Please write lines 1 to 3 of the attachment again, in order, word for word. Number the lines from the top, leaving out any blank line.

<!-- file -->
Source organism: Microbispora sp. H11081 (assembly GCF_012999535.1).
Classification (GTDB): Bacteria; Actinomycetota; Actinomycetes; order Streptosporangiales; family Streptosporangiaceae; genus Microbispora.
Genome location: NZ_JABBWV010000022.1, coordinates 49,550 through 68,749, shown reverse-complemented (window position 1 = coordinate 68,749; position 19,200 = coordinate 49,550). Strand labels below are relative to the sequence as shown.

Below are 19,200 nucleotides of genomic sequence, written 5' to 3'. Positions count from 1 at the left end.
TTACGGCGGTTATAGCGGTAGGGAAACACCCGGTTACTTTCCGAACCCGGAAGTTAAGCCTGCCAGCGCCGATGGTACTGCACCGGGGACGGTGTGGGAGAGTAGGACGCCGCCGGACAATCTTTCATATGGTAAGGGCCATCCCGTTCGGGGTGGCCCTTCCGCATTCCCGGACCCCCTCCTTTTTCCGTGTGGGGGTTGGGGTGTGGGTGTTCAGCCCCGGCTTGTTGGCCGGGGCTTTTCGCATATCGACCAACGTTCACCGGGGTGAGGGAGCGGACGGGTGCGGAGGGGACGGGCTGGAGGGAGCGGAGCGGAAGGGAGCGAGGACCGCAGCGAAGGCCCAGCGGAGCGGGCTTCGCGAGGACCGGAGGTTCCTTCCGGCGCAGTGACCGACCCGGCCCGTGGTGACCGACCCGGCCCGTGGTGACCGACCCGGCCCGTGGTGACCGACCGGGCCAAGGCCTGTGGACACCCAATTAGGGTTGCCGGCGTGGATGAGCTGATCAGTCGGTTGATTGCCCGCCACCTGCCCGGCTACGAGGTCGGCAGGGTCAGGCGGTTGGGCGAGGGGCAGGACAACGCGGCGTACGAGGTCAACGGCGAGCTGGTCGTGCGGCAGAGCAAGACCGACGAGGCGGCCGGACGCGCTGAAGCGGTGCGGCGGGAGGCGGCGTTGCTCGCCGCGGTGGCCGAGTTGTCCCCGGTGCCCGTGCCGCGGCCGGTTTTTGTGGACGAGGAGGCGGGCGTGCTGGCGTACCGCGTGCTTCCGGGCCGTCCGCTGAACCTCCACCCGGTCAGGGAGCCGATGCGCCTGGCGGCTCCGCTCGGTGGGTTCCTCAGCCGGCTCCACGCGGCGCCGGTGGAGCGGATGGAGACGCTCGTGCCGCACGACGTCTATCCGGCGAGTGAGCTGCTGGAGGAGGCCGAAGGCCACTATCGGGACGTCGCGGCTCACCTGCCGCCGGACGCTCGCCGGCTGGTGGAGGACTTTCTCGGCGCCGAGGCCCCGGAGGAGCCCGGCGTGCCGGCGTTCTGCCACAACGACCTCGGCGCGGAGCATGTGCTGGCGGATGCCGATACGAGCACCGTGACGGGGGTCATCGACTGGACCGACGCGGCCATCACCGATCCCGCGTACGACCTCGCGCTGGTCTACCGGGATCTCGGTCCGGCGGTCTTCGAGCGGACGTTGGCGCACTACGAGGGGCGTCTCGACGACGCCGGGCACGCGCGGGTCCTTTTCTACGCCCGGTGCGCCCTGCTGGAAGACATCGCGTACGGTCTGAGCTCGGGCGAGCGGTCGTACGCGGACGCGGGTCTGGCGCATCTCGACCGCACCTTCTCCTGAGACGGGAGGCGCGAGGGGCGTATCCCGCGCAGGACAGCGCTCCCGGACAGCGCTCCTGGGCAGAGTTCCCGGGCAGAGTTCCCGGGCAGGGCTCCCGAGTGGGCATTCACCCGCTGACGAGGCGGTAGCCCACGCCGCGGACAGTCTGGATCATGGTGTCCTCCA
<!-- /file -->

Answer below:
Source organism: Microbispora sp. H11081 (assembly GCF_012999535.1).
Classification (GTDB): Bacteria; Actinomycetota; Actinomycetes; order Streptosporangiales; family Streptosporangiaceae; genus Microbispora.
Genome location: NZ_JABBWV010000022.1, coordinates 49,550 through 68,749, shown reverse-complemented (window position 1 = coordinate 68,749; position 19,200 = coordinate 49,550). Strand labels below are relative to the sequence as shown.